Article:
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Millennials should move home to get ahead, says financial expert

October 19th, 2015 | No Comments | Posted in Education, Student Loan Debt

Christine Romans, Chief Business Correspondent for CNN and author of the new book Smart Is the New Rich: Money Guide for Millennials, is saying that the best economic move cash-strapped young people can make is to move back home with their parents. She disputes the stigma surrounding this decision as a “failure to launch,” disagreeing with financial commentator Kevin O’Leary’s assertion that moving home deprives young adults of the “chance to realize [their] potential.” According to StatCan, 25.2% of young adults aged 25 to 29 were living at home in 2011, more than twice the proportion from 30 years earlier. She cautions, however, that the decision to move home needs to be part of a long-term plan to realize concrete financial goals.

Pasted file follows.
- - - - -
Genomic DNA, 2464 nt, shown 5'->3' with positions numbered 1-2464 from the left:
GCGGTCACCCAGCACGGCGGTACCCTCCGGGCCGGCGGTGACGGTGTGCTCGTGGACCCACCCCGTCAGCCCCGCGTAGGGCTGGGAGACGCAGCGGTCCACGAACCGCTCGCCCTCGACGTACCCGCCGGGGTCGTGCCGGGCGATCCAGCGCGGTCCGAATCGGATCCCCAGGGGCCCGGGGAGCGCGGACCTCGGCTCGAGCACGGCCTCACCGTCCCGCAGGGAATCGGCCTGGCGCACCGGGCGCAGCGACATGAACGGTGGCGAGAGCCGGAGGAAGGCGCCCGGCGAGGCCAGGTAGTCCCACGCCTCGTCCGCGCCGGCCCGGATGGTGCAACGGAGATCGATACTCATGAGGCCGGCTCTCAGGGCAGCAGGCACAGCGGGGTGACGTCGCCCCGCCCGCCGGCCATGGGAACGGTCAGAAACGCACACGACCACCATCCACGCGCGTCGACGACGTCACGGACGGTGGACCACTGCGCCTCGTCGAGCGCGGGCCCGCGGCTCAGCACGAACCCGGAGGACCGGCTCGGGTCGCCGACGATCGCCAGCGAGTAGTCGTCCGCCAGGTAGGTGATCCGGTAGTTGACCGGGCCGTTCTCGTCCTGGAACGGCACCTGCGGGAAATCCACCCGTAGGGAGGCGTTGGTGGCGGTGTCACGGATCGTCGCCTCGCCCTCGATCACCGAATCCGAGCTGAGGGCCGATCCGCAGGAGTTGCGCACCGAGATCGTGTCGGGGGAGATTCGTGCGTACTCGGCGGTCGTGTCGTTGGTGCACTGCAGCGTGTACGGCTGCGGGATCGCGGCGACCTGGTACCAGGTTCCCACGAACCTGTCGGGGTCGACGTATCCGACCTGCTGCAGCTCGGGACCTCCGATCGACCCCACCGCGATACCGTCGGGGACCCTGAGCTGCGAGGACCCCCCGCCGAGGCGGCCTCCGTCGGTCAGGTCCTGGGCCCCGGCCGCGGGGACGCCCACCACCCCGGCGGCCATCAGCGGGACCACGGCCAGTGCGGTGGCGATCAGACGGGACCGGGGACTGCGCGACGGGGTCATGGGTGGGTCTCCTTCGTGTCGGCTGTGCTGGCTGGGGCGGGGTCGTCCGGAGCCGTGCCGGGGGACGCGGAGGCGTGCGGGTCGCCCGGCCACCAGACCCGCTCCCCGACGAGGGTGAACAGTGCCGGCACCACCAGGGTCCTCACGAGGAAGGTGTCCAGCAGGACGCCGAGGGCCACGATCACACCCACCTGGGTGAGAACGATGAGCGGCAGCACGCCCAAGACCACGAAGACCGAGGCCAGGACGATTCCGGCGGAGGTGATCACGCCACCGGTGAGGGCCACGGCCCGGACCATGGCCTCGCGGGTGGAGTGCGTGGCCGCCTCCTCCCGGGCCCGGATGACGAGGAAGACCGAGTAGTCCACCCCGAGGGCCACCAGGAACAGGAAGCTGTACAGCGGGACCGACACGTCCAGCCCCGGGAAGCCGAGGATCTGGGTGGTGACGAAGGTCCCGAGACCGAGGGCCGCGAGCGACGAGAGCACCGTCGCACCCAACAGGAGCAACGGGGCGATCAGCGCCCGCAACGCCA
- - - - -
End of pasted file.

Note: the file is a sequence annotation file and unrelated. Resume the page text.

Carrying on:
Millennials have gotten a bad rap for their habit of moving in with their parents after post-secondary school. There’s even a disparaging term for the phenomenon — ”failure to launch syndrome.”

But some financial experts say we’ve got it all wrong. In an era of sky-high tuition and soaring housing costs, they argue the group known as Generation Screwed can help unscrew themselves by moving home to pay off debt.

“For these graduates, the biggest financial advantage they have is living at home and taking the rent part off of the table,” argues Christine Romans, chief business correspondent for CNN in New York.